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Ear Acupuncture in Psychiatric Care From the Health Care Professionals' Perspective : A Phenomenographic Analysis

Landgren, Kajsa LU ; Strand, Annica Sjöström LU ; Ekelin, Maria LU and Ahlström, Gerd LU (2019) In Issues in Mental Health Nursing
Abstract

Ear acupuncture is used as a non-pharmacological complement in psychiatric and addiction care to reduce anxiety, depression and insomnia. The aim of this study was to describe health care professionals' perceptions of giving ear acupuncture in different psychiatric settings. Twenty-four professionals providing ear acupuncture to patients with a variety of psychiatric symptoms and/or addiction were interviewed in focus groups. Data were analyzed with a phenomenographic approach. Ear acupuncture was provided, individually or in groups, to in- and outpatients with a variety of psychiatric symptoms and/or addiction. Three descriptive categories emerged: Another tool in the toolbox, Strengthening the profession and Person-centered care.... (More)

Ear acupuncture is used as a non-pharmacological complement in psychiatric and addiction care to reduce anxiety, depression and insomnia. The aim of this study was to describe health care professionals' perceptions of giving ear acupuncture in different psychiatric settings. Twenty-four professionals providing ear acupuncture to patients with a variety of psychiatric symptoms and/or addiction were interviewed in focus groups. Data were analyzed with a phenomenographic approach. Ear acupuncture was provided, individually or in groups, to in- and outpatients with a variety of psychiatric symptoms and/or addiction. Three descriptive categories emerged: Another tool in the toolbox, Strengthening the profession and Person-centered care. Participants perceived ear acupuncture to be an effective and safe therapeutic tool, easy to use in concert with other methods and easy to adjust to the patients' needs and requests. They perceived that their professional self-confidence increased when having this non-verbal, person-centered and non-pharmacological tool in their hands as a complement to ordinary care. Professionals perceived that patients trained their social skills while participating in acupuncture, and that the treatment helped patients to influence their subjective psychiatric health through gaining control over symptoms. Acupuncture helped professionals to build a trustful relationship and communicate with their patients, verbally and non-verbally. The finding shows ear acupuncture as a safe treatment and promising in relieving psychiatric and somatic symptoms. Acupuncture facilitates the communication with patient, emphasizing participation and shared decision-making, valuable dimensions of person-centered care. Managers' role and attitude in supporting staff needs to be explored in future research.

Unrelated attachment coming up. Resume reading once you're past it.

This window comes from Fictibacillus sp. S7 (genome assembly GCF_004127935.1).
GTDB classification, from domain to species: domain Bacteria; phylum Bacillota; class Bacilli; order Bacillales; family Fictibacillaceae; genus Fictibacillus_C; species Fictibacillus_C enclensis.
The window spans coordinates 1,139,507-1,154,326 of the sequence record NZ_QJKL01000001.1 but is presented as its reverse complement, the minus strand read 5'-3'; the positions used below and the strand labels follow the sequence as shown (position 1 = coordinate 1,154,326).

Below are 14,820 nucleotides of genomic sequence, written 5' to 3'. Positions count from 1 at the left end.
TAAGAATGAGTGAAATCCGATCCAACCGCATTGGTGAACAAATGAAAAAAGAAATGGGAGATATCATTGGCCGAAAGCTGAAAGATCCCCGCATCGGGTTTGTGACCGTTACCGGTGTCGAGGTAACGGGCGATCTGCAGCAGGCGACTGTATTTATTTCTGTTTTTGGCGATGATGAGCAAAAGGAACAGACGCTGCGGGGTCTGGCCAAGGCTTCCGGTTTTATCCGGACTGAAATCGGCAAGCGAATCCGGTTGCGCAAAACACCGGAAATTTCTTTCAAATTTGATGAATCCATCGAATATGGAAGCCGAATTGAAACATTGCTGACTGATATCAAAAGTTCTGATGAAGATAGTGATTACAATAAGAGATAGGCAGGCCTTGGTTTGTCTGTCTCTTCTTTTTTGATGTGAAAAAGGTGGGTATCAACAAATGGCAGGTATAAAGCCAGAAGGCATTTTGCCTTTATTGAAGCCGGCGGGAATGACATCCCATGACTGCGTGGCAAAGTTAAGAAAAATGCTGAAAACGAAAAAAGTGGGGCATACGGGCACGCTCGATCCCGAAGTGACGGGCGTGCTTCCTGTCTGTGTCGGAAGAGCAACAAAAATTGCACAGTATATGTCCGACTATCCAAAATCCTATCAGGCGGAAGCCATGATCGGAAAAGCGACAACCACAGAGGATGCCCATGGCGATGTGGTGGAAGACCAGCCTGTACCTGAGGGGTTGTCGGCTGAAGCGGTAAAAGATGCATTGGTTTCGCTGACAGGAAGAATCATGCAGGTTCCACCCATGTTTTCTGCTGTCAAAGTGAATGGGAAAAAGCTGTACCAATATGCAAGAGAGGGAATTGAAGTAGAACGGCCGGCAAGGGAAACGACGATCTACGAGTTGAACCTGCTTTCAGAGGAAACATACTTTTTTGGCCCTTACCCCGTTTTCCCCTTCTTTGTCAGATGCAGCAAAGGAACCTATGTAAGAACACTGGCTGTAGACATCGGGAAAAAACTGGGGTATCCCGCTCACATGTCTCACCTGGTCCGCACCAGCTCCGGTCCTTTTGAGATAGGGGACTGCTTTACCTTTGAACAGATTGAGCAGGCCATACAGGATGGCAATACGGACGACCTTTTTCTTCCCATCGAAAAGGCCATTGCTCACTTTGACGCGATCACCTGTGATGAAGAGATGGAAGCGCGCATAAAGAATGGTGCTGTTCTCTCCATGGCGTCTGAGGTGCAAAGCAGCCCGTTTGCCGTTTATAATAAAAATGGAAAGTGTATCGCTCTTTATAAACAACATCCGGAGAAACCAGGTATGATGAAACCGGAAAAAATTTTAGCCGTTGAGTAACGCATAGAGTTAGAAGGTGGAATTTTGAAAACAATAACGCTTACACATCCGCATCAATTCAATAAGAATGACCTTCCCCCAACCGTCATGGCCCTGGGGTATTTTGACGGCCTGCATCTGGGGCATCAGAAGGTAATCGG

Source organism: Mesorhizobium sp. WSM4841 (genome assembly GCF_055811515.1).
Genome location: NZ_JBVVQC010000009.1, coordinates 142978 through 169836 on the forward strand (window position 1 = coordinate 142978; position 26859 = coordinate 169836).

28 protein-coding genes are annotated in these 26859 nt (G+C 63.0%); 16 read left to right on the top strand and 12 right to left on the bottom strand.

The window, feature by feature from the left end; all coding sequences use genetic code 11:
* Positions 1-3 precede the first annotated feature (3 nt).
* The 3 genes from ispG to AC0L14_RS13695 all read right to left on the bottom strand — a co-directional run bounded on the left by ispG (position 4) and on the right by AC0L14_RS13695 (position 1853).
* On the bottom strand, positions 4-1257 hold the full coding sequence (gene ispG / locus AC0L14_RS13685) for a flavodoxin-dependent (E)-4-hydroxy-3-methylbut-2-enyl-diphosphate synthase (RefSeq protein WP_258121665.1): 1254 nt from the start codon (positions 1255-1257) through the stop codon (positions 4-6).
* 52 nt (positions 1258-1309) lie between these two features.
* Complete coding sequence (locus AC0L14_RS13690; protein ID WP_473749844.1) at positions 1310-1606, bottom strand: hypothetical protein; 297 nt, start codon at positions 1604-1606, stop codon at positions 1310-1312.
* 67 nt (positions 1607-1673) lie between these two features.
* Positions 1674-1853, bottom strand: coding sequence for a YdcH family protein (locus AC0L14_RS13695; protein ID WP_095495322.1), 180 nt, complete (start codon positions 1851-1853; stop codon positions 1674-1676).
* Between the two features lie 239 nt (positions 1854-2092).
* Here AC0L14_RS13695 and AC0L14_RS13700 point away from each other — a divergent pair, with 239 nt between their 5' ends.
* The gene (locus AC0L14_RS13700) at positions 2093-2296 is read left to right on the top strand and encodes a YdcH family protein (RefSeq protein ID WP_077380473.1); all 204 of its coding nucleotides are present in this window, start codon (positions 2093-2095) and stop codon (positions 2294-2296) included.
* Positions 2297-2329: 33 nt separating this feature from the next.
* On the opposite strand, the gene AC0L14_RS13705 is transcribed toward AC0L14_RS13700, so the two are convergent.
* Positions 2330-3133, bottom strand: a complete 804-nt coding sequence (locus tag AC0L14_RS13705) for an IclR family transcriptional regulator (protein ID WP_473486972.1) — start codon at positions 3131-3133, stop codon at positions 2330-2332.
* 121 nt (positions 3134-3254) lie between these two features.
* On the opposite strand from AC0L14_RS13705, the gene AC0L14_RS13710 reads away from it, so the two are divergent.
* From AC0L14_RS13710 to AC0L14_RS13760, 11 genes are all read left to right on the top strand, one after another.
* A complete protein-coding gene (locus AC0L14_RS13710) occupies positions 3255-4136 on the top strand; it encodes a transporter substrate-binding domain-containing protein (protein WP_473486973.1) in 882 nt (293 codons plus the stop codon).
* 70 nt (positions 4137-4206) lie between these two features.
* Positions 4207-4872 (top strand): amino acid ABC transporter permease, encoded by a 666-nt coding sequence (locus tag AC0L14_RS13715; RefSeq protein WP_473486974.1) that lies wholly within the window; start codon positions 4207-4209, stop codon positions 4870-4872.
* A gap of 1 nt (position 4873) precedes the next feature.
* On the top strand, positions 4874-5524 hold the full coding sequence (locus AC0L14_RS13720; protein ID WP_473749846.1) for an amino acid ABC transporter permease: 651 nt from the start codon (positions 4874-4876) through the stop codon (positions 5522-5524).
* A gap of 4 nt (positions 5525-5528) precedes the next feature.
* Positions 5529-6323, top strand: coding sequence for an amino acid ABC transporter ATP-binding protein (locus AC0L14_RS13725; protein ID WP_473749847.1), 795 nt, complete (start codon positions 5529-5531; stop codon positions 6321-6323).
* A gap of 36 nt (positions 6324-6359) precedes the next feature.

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publication status
epub
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in
Issues in Mental Health Nursing
publisher
Taylor & Francis
external identifiers
  • scopus:85059561752
ISSN
1096-4673
DOI
10.1080/01612840.2018.1534908
language
English
LU publication?
yes
id
6b725390-b797-4fdd-8818-c3ec7ba67714
date added to LUP
2019-01-10 13:06:27
date last changed
2019-02-20 11:42:32
@article{6b725390-b797-4fdd-8818-c3ec7ba67714,
  abstract     = {<p>Ear acupuncture is used as a non-pharmacological complement in psychiatric and addiction care to reduce anxiety, depression and insomnia. The aim of this study was to describe health care professionals' perceptions of giving ear acupuncture in different psychiatric settings. Twenty-four professionals providing ear acupuncture to patients with a variety of psychiatric symptoms and/or addiction were interviewed in focus groups. Data were analyzed with a phenomenographic approach. Ear acupuncture was provided, individually or in groups, to in- and outpatients with a variety of psychiatric symptoms and/or addiction. Three descriptive categories emerged: Another tool in the toolbox, Strengthening the profession and Person-centered care. Participants perceived ear acupuncture to be an effective and safe therapeutic tool, easy to use in concert with other methods and easy to adjust to the patients' needs and requests. They perceived that their professional self-confidence increased when having this non-verbal, person-centered and non-pharmacological tool in their hands as a complement to ordinary care. Professionals perceived that patients trained their social skills while participating in acupuncture, and that the treatment helped patients to influence their subjective psychiatric health through gaining control over symptoms. Acupuncture helped professionals to build a trustful relationship and communicate with their patients, verbally and non-verbally. The finding shows ear acupuncture as a safe treatment and promising in relieving psychiatric and somatic symptoms. Acupuncture facilitates the communication with patient, emphasizing participation and shared decision-making, valuable dimensions of person-centered care. Managers' role and attitude in supporting staff needs to be explored in future research.</p>},
  author       = {Landgren, Kajsa and Strand, Annica Sjöström and Ekelin, Maria and Ahlström, Gerd},
  issn         = {1096-4673},
  language     = {eng},
  month        = {01},
  publisher    = {Taylor & Francis},
  series       = {Issues in Mental Health Nursing},
  title        = {Ear Acupuncture in Psychiatric Care From the Health Care Professionals' Perspective : A Phenomenographic Analysis},
  url          = {http://dx.doi.org/10.1080/01612840.2018.1534908},
  year         = {2019},
}